Fussing with the Soffits

The back eaves project is moving slowly. The structure back there is a pretty big mess, but we don't want to do anything too drastic -- this is a part of the house we are planning to literally tear down and rebuild at some point in the not-too-distant future.

Reattaching the soffit board

Today we started out by reattaching the soffit board. There was plenty of just kind of staring at it and puzzling over how to make it happen at first, and then a few screws in the right places made it all come together. I must say, it is nice working up on the scaffolding as opposed to on a ladder.

Rotten rafter ends

You can see here the rotted rafter boards that we've sistered some 2x4's onto. There's a lot of moisture in there and part of this project is to try to arrange things so a little less water leaks in there with every rain.

Two layers of siding on the back wall

For example, you can see here (with a BIG RED ARROW to show you where) that there are two layers of siding on the back wall of the house. Water has just been running down in between them, which is why the paint on the back wall is peeling off. We'll seal that up at the top as part of this project.

We still have the whole east side, too

When we get the back side done, we still have the lower part on the east side of the house to close up, as well. Same basic issues, but only one layer of siding, thank goodness.

Planted-up brick pathway

While Noel worked on that, I ran some errands, and picked up a couple small groundcover plants for the brick pathway out front. Just more Elfin thyme and a veronica, planted in the triangles of space left by using only whole and half bricks.

Eyeball wreath

I also started decorating for Halloween. I bought a sack of eyeballs at the local seasonal costume store, and made this awesome eyeball wreath (I was thinking of adding some leaves to it to make it a FALL eyeball wreath, what do you think?). They were distressingly completely out of odd limbs, renewing my determination to spend all next summer casting arms and legs from my friends and neighbors for lawn use. I do have a few arms from last year, so we are not utterly bereft of decoration, but I was hoping to step up the arms-coming-from-shrubbery thing this year.

Anyway, we set some boards out to get nice and dry (they got rained on recently) over the next day or so, then I will sand and prime them. They are siding boards, so we can at least bring the siding up to all be the same depth at the back. Some caulking will also be involved. Luckily it is due to be sunny and warm all week, and we both have flexible work schedules.

posted by ayse on 10/23/11


I have to say, I didn't listen and read your blog from start to finish in ALMOST one day... and I am still determined to try to buy my dream home which is in much worse shape than your house is (scary, huh?).. it is a 1843 Greek Revival that has been empty for 3 yrs and it too will have a 10 yr plan (at least) since it is in Virginia and we live in Texas. I will say though that I want you to come visit and do the gardens when we get to that point but you have been bugging me nutty because you don't finish a room at one time! That will have to be a requirement for me if we do purchase because I am going to go for grant money and do it as a "museum" and show on weekends while we restore it - it is on both the National Historical and Virgina Historical registry so have to follow the rules.. Love what all you have done and appreciate your sharing your trials and successes as well as your informational posts on contracts and other items - they have already been printed out in case we get to make our dream come true. And please don't take my anal comment about not finishing a room personally - that is my hang up, not yours :-) thanks for sharing, Randi ps... have already picked out the wallpaper and paint for the two parlors - how bad is that - especially when the ceiling is falling down in one of the rooms??? But don't worry - if I get the house, I am going to personally bring you ALL of the fake wood paneling that they put up (probably around 2000 sq ft of it - all in kitchen and basement) because I know how much you love it and trash and I will have 6000 sq ft of it to share with you..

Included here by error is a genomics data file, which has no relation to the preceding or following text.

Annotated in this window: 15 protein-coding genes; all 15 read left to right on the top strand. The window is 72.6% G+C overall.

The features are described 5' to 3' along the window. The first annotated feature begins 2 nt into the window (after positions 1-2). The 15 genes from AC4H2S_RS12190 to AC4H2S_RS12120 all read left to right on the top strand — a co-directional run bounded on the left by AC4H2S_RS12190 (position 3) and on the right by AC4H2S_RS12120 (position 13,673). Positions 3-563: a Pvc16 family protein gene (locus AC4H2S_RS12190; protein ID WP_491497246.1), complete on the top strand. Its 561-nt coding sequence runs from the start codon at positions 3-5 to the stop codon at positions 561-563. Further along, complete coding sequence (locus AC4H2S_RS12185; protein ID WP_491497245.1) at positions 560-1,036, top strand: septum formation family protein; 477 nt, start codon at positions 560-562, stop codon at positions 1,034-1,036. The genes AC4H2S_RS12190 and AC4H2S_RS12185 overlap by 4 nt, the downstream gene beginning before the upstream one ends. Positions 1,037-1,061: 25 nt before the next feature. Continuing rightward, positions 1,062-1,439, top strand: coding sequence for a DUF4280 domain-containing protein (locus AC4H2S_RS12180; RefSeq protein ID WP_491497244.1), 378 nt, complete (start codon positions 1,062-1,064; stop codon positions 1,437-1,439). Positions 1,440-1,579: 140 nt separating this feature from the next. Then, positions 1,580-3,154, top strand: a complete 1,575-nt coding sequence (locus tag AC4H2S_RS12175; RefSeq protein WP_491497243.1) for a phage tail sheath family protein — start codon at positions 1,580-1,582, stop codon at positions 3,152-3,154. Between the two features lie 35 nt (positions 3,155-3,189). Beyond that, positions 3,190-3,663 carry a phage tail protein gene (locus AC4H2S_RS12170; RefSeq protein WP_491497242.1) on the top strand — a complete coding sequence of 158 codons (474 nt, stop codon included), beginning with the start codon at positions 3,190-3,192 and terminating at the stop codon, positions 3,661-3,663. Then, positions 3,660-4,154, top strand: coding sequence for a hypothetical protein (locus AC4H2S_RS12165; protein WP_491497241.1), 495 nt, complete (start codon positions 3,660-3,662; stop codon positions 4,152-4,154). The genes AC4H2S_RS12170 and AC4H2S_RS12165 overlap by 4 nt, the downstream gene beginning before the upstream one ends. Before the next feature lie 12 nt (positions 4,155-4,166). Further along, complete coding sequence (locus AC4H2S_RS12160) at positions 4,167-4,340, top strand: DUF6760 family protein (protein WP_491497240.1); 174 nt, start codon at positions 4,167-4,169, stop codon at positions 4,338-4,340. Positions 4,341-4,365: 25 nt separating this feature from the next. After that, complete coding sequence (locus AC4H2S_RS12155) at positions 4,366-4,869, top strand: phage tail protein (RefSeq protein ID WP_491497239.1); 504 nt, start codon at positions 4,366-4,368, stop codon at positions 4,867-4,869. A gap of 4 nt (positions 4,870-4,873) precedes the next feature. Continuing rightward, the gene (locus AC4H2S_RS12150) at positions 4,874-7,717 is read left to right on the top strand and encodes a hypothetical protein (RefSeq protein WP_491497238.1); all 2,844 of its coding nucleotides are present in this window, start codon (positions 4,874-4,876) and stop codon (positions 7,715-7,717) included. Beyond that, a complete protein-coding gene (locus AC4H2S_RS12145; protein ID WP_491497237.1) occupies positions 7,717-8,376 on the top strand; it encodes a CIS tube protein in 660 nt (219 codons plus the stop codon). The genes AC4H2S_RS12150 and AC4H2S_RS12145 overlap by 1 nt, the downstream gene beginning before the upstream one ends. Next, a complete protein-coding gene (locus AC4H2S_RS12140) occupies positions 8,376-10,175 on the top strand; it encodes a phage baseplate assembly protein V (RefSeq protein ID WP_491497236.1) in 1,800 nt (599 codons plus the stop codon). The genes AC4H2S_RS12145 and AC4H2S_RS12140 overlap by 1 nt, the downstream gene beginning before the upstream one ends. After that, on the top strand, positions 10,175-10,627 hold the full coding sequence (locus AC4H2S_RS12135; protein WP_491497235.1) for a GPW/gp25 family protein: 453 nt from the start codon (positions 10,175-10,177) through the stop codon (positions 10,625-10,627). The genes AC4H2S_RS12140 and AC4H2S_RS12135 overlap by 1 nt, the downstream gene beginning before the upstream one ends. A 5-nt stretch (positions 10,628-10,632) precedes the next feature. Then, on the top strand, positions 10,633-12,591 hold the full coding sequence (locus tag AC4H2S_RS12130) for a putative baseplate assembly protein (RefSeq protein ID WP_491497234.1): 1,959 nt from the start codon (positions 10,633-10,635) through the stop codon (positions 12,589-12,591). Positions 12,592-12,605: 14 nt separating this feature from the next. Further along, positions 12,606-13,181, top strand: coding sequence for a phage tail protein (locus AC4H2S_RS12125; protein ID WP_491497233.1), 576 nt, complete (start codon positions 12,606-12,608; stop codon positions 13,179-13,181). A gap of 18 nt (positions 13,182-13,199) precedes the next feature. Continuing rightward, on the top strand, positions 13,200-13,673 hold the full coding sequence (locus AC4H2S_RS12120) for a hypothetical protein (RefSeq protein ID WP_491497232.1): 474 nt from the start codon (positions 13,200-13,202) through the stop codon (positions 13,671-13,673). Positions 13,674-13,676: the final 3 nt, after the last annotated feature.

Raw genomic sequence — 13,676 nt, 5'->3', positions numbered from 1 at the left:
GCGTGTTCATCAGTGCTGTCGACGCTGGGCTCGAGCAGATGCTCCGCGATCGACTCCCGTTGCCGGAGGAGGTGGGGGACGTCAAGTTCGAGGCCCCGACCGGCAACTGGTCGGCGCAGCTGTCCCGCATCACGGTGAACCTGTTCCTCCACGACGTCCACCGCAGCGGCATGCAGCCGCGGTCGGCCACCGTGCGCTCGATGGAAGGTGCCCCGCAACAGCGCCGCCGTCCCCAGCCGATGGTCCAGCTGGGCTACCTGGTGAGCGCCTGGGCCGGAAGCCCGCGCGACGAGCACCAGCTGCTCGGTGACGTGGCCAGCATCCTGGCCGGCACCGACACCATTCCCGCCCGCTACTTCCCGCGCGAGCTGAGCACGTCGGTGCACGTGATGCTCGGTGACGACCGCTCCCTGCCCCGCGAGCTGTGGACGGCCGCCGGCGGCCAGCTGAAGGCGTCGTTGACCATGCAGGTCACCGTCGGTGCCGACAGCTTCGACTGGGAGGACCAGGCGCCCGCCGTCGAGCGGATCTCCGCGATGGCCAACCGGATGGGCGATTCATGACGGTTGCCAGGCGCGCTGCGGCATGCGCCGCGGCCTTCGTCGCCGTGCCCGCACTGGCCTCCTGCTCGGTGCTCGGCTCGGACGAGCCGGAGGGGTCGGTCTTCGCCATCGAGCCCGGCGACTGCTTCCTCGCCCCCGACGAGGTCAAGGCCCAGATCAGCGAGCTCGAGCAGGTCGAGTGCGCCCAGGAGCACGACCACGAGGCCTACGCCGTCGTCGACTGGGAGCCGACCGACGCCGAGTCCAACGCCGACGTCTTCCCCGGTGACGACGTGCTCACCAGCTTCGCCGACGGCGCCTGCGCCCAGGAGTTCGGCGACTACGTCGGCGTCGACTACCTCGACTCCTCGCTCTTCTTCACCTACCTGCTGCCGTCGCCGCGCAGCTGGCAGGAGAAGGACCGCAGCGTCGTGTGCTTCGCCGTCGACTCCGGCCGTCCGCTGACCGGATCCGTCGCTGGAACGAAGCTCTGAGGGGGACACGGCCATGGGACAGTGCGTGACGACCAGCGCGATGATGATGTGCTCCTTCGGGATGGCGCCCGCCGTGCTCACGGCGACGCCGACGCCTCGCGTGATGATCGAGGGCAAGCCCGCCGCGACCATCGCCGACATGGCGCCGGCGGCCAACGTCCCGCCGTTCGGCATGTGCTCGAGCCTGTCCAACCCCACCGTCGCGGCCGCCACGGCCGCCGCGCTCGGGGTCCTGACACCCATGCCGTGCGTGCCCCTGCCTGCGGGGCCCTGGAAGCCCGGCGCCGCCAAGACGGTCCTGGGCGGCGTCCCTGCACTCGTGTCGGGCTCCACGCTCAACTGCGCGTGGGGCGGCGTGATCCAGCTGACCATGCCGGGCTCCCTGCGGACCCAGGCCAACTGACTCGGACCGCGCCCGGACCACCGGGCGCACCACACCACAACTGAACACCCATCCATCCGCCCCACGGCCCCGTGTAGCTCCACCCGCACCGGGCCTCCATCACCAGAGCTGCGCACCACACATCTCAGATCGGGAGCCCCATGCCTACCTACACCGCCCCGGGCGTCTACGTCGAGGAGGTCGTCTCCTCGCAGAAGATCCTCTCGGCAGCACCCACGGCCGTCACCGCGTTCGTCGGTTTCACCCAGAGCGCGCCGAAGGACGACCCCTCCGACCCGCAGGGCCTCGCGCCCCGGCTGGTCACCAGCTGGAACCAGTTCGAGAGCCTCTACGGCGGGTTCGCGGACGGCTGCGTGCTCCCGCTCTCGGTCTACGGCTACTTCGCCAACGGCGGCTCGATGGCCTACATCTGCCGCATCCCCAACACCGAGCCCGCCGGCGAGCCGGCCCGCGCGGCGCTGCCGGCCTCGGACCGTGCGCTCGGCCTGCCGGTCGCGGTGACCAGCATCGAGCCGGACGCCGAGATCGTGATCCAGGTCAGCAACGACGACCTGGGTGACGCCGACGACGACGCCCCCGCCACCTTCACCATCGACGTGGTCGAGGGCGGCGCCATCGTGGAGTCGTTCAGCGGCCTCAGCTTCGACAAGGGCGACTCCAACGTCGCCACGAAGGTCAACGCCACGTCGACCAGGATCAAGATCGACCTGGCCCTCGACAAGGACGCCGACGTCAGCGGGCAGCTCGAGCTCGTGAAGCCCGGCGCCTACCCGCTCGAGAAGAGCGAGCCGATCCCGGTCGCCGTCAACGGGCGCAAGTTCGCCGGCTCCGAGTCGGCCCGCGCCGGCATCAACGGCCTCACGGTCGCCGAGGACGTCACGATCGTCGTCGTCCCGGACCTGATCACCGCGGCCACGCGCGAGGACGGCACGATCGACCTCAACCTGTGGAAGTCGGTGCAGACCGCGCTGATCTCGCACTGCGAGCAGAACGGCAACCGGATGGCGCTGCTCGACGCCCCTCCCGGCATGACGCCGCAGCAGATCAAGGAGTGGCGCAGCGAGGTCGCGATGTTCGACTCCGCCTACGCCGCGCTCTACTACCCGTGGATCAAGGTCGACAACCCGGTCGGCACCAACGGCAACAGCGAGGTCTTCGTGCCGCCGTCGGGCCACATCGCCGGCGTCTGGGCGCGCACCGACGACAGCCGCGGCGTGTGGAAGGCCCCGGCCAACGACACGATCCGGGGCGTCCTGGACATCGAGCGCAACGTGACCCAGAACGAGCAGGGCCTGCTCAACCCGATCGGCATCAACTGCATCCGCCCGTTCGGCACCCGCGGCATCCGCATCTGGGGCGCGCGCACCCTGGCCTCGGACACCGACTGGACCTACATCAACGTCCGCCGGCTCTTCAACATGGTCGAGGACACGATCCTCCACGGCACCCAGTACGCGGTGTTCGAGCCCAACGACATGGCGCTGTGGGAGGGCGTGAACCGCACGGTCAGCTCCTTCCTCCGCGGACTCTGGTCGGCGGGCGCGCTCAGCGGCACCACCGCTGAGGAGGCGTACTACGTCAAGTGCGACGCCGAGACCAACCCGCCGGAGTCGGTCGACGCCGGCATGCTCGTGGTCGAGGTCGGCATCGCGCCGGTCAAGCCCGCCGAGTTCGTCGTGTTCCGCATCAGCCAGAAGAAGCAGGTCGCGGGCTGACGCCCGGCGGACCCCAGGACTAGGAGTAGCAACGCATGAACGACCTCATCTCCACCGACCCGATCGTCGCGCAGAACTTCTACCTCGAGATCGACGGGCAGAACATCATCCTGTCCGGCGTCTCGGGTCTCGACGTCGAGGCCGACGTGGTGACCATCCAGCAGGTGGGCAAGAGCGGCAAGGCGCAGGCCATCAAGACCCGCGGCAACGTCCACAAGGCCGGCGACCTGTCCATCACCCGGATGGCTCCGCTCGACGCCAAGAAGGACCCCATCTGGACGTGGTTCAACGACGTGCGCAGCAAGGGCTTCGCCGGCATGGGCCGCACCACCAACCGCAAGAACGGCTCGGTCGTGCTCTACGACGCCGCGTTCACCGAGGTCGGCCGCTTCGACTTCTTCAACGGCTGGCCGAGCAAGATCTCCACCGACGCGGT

Thanks for the offer, Randi, but you can hang onto that fake wood paneling. Never know when it will come in handy for a plumbing repair (I can't remember if we posted about that or not, but suffice it to say: yuck).

As for finishing rooms, it's really more about knowing your comfort level. If you are ready and excited to do the kind of restoration you're doing, go for it. I knew getting into this that I could not do a restoration and wanted a renovation instead; we're provisionally on the historical list but I don't want to live with what they require. I really do think it's great that you can live with that, can turn a house into a museum from a distance. Best of luck to you and stay in touch.

LOVE the eyeball wreath. Bravo.

I love the eyeball-wreath (two words I don't think I've every typed together), just as it is. The grapevine/twigs make it look like a hairy eyeball-wreath (well, now there are three words that I've never typed together)! As far as the extra limbs go, seems like I've seen old mannequins for sale in thrift stores and the like...maybe that would be a possible source?

Note: We're getting pummeled with spam comments, so I've turned off the ability to use any HTML or include any links for the time being. Email with any issues.

Leave a comment

« Previous
Next »